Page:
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Bryan Cranston
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Liv Boeree
International Poker Champion
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Amaryllis Fox
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Chris Hadfield
Retired Canadian Astronaut & Author
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Neil deGrasse Tyson on Competition in Science

Question: Are Americans still leading in scientific innovation?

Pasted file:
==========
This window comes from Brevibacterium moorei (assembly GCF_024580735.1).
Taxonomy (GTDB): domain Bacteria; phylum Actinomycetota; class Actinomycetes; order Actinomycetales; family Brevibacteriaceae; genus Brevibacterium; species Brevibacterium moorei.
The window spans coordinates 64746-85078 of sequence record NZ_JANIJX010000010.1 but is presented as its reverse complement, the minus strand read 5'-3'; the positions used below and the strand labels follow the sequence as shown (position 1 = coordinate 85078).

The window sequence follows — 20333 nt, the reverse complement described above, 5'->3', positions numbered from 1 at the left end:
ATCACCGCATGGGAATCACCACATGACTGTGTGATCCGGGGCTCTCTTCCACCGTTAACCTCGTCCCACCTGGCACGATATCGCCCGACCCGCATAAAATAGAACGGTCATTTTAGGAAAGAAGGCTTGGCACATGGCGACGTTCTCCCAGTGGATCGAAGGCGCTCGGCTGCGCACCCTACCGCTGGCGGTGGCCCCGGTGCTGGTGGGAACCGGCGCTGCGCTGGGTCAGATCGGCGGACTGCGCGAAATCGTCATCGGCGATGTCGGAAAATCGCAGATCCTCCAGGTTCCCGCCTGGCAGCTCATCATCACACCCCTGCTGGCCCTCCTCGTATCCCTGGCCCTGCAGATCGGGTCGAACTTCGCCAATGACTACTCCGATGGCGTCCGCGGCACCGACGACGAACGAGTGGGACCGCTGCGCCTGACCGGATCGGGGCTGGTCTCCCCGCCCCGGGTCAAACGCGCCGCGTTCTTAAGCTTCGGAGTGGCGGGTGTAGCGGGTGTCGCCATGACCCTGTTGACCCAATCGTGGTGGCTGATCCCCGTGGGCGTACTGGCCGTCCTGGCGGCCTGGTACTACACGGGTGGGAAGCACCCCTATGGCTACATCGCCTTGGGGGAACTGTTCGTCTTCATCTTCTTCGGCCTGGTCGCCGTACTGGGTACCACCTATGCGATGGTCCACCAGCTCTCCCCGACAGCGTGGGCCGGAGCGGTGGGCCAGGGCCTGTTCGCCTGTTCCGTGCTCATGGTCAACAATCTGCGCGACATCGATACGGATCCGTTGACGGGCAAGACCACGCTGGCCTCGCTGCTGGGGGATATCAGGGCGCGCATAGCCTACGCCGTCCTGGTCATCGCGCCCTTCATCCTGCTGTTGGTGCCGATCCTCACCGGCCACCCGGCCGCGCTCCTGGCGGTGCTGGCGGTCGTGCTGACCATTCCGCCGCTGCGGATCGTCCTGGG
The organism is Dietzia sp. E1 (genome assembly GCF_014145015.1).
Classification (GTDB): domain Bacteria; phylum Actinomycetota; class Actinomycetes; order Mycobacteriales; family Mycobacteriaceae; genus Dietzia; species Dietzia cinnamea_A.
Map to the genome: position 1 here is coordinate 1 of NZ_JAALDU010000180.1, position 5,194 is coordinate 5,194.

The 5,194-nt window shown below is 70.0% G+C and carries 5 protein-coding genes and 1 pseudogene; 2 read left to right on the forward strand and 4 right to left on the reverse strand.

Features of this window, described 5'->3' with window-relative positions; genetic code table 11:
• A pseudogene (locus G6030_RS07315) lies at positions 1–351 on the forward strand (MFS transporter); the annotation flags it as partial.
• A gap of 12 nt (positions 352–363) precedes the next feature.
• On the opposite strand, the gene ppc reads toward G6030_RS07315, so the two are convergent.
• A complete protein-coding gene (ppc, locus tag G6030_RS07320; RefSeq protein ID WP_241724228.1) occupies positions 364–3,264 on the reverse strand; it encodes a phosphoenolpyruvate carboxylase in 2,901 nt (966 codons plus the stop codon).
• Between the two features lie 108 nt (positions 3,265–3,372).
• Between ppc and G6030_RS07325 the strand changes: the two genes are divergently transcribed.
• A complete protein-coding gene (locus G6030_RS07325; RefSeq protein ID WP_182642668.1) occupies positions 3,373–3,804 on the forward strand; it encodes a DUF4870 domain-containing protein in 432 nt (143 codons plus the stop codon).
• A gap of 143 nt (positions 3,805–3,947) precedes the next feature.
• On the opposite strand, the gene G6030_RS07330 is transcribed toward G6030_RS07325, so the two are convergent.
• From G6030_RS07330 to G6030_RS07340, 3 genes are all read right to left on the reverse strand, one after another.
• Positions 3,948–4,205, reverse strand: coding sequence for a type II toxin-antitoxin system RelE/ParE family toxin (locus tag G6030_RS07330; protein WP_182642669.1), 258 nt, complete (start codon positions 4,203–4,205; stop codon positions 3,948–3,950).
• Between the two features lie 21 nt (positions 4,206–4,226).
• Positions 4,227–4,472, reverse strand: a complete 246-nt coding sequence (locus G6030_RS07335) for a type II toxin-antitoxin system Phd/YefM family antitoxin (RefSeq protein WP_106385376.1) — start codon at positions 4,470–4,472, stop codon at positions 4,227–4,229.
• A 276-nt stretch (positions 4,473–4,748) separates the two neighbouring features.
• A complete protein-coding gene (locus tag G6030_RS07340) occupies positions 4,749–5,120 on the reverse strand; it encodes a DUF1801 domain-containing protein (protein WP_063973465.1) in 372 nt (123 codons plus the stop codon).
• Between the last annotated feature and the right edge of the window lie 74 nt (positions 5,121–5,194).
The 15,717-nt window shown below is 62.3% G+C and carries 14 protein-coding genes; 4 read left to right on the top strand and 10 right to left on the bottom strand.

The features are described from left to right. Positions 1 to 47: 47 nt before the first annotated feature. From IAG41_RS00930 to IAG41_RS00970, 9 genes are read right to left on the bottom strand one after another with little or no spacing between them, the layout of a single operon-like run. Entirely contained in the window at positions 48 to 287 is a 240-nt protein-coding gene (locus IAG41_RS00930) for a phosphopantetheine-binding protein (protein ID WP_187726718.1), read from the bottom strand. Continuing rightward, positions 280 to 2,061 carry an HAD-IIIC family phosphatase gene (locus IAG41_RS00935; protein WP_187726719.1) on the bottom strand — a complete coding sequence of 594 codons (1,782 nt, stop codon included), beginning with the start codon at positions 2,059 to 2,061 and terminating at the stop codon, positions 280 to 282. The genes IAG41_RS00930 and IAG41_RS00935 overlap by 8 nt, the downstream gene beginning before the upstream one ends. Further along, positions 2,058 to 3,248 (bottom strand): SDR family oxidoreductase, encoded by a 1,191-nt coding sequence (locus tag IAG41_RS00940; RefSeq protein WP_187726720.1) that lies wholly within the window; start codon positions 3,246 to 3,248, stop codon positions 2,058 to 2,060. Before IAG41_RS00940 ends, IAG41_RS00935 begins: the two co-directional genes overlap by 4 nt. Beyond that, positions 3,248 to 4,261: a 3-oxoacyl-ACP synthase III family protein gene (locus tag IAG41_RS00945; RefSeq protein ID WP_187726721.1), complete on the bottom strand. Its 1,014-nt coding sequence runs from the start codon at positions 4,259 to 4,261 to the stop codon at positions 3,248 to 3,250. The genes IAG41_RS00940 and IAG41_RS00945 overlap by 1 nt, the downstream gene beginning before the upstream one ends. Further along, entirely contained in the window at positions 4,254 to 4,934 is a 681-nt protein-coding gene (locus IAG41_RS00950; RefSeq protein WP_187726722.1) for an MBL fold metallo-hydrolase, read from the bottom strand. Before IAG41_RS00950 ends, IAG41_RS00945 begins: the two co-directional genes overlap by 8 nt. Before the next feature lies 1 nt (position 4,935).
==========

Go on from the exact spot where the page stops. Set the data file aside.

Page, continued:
DeGrasse Tyson:    If I put on my pure scientist hat as opposed to my American scientist hat, pure scientist hat, I say, if we don’t build the land, somebody else will and the science will get discovered.  If we don’t explore the moons, somebody else will.  It will get discovered.  That’s one of the hallmarks of science that distinguishes it from art.  In science, if you don’t do it, somebody else will.  Whereas in art, if Beethoven didn’t compose the Ninth Symphony, no one else before or after is going to compose the Ninth Symphony that he composed, no one else is going to paint Starry Night by van Gogh.  So science, when done properly, is never owned by one nation or another.  So… That’s what happened with particle physics in America.  We were building the largest super collider ever was, the Superconducting Super Collider, to be based in Texas.  Two hundred mile circumference ring, we accelerate particles, smash them and explore the conditions that were common in the early universe.  That budget got cancelled by congress as we were winding down out of the Cold War.  So no longer was the physicist [IB] the way they were after the Second World War going into the Cold War because it was the innovations of physicists that created the bomb in the Manhattan Project.  Physics basically ended the war.  So, without a war, certainly without a Cold War, there is a question as to what the value of the Super Collider was to the nation.  Now, I don’t know how many people you get to admit that fact but my [read] of history is that when nations spent huge amounts of money on things, it’s hardly ever for the pure value of exploration, there’s usually secondary motives.  Primary motives that are presented secondarily like military, like economics or some other sort of factor that matters to national security.  So what happened?  Europe took up the task.  So, at CERN, which is the acronym for the super collider, the European consortion super collider in Switzerland, they now have the most powerful collider in the world.  They are the ones who are going to be probing the conditions near the Big Bang, not us.  So my pure scientist hat is I don’t care who does it as long it’s done, long as somebody does it.  The American scientist in me, ‘cause I’m born and raised in America and I care deeply for this nation, is I kind of prefer that we did it because I know we can.  If we weren’t wealthy or if we had… I’d say, you know, now is not the time.  Let some other wealthier, more powerful nation do it than us.  But is it time for me to say that?  Are we really that poor?  Are we really that… without means of a 3 trillion dollar budget to spend?  It’s about the balance of that portfolio of spending that makes a nation, how much do you spend on art, health care, poverty, research and development, the veterans, military.  You layout the portfolio, that is the country that you live in.  Three trillion is enough to buy, as far as I’m concern, anything we want, anything we choose to.  And so, I wish it was here because if we make it here, the opportunities arise here, the engineering opportunities, the engineering solutions to problem we never seen before, that then create a climate, a landscape of innovation that… I remember growing up, America had, like, the longest bridge, the longest tunnel, the fastest planes.  And for awhile there, I thought, well, it’s just [bragging] rights, what are you doing.  And then, I realize, in order to create the extremes of these technologies, you have to innovate.  You can’t just step there, it’s not… it’s hardly ever just make it a little longer.  This was longer so it’s more stress on the structure, there’s… so we have to invent something new to accommodate this need or this desire.  And there, [you know,] the seeds of innovation